The Eastern Arm is actually colliding with the Northern arm flow, and that the gas is photoionized--electrons are being stripped off (Zhao et al 2009).

Molecular gas (HCN) in the circumnuclear disk. Credit: Leo Blitz, University of Maryland.

The Circumnuclear Disk (CND)

In addition to having different arcs and arms, the mini-spiral is surrounded by a thick ring of molecular material called the Circumnuclear Disk (CND).

The origin of this disk is unclear, but it is a ring, or a torus, with an inner radius of about 1 parsec and an outer radius of several parsecs (Note: 1 parsec is 1.917 X 10^13 miles!).

This disk's rotation follows Kepler's laws, and it is heated by both central region of old stars and the ultraviolet (short wavelength) flux of bright young stars that are near the black hole.

Stellar properties
25" X 25" H & K image of the Central Parsec Cluster. Credit: Gemini.

What sort of stars are at the Galactic Center?

High resolution near-infrared imaging has led to the discovery of three stellar superclusters at the Galactic Center. Since near-infrared wavelengths cut through the dense dust between Earth and the Galactic Center, we are able to see these superclusters.

They include the Central Parsec, Quintuplet, and Arches clusters.

The Arches cluster is a densely packed star cluster, which is surprising due to it's closeness to the supermassive black hole at the center of our Galaxy.

Since black holes have a strong gravitational field, they affect the area around them with tidal forces. The Arches cluster's proximity should cause the cluster to be torn apart. The fact that it is still around means that it is probably a young cluster.

Members of the Galactic Center Group at UCLA discovered circumstellar disks in the Arches Cluster (the presence of a circumstellar disk means that a star is really young, and it is in the process of forming), which supports the hypothesis that this cluster is very young (Stolte et al. 2010).

The Quintuplet Cluster is named after the five red stars in the image to the left. These particular stars do not have any observable emission or absorption lines in their stellar spectra, which has kept their identity a mystery.

HST image of the Arches and Quintuplet clusters. Credit: NICMOS.

The Quintuplet cluster

In addition to the young stars found in the Arches cluster and the peculiar stars found in the Quintuplet cluster, there is a large number of late-type (not very massive and fairly cold, spectral type K and M) stars at the Galactic Center.

These were discovered by looking for CO absorption bands in their stellar spectra. These are therefore cold stars, and they look red in the top Gemini image (red colors mean that the object is cool, while blue and white objects are hot).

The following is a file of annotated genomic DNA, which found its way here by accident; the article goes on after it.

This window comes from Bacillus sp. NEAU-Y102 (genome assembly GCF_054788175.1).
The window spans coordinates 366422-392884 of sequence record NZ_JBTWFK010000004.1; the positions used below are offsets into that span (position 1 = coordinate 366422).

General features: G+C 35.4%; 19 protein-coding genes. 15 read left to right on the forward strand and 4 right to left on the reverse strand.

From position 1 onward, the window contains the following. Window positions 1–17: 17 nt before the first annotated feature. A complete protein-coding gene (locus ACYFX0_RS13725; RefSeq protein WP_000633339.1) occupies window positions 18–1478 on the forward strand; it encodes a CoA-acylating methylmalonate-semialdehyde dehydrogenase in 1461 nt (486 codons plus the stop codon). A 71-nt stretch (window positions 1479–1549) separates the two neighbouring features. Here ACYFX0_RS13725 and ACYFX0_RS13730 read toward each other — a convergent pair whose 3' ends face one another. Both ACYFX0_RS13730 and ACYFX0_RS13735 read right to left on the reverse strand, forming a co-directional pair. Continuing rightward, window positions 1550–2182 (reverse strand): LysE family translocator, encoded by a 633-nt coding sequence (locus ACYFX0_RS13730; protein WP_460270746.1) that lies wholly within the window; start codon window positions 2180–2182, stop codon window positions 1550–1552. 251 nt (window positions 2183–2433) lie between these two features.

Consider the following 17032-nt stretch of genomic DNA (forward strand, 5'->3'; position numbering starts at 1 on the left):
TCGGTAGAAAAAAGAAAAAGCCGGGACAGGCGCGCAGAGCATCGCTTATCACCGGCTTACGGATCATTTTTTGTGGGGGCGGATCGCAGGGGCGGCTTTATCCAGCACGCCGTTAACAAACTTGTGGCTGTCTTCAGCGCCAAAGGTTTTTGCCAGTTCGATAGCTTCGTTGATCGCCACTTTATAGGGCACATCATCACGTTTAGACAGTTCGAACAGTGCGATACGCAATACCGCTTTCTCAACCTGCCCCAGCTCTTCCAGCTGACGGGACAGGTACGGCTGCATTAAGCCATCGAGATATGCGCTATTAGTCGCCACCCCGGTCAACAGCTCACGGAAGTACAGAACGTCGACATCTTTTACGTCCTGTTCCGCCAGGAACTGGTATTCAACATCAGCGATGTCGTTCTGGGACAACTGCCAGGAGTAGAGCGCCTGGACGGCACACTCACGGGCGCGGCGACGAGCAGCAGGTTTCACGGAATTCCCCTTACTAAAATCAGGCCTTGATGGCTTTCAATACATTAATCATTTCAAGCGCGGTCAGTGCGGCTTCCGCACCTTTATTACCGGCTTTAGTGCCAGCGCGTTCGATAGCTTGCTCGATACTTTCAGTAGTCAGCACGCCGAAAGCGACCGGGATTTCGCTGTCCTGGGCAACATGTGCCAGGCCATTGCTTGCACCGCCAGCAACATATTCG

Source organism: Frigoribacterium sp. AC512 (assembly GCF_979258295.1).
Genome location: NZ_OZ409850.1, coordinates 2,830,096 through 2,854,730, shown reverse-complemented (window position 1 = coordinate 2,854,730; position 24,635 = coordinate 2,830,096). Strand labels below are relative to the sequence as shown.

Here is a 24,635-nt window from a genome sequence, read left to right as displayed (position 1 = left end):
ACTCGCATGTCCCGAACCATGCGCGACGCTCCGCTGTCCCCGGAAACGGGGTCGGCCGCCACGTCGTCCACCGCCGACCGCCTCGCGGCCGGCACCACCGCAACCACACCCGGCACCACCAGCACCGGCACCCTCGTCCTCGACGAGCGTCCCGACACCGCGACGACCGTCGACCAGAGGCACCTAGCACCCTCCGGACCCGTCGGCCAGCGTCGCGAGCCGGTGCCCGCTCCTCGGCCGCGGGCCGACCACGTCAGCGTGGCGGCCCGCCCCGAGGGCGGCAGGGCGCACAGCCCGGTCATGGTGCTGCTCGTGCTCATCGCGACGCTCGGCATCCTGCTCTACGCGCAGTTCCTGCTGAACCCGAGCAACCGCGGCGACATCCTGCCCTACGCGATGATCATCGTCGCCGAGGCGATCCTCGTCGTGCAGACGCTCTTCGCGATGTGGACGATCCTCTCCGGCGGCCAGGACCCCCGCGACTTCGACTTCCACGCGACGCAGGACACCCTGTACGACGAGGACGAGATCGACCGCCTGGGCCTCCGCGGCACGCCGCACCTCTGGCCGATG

The brightest star in the Gemini image is known as IRS 7, and it is an M supergiant. Most of the late-type stars are giants, supergiants, or more evolved giant stars called AGB, OH-IR, and Mira viarable stars.

The M and K sueprgiants were formed 3 - 7 million years ago, while the AGB stars are about 100 million years old. There is a lack of late-type stars in the central 10 arcseconds of the Galaxy, close to the supermassive black hole.

Astronomers are trying to determine why this is the case, and where the young, early-type stars that exist there came from--if they were formed in the Galactic Center or if they were formed somewhere else and moved to the center of our Galaxy.

K-band mosaicked image of the Galactic Center taken at Keck Observatory. This image also shows young stars at the Galactic Center.

The young, massive stars

The young, massive, early-type (O, A, and B spectral class) stars are the brightest stars in the Galactic Center and contribute most of the ultraviolet radiation that ionizes the surrounding gas seen in the mini-spiral. These stars have Helium (He I) and Hydrogen (H I) emission lines in their spectra, which are come from the fast winds flowing away from the stars.

The most noticeable cluster of these stars are in the IRS 16 cluster, which are located close to Sgr A*. T hese stars are also 3 - 7 million years old. The Galactic Center tends to host, on average, more massive stars than other clusters found in the local neighborhood.

This is probably due to the extreme conditions found at the Galactic Center created by the supermassive black hole, the large magnetic field, and the UV radiation from early-type stars.

GC Radio
The center of our Galaxy, as seen in the radio. Credit: Farhad Zadeh, VLA, NRAO, APOD.

Our supermassive black hole: is there a black hole at the center of the Galaxy?

As we zoom into the very core of the Galactic Center, our field of view shrinks to a mere 5 arcseconds (one thousandth of a degree). At radio wavelengths, the brightest feature of this region is the point-like radio source Sagittarius A* (pronounced "Sag A star").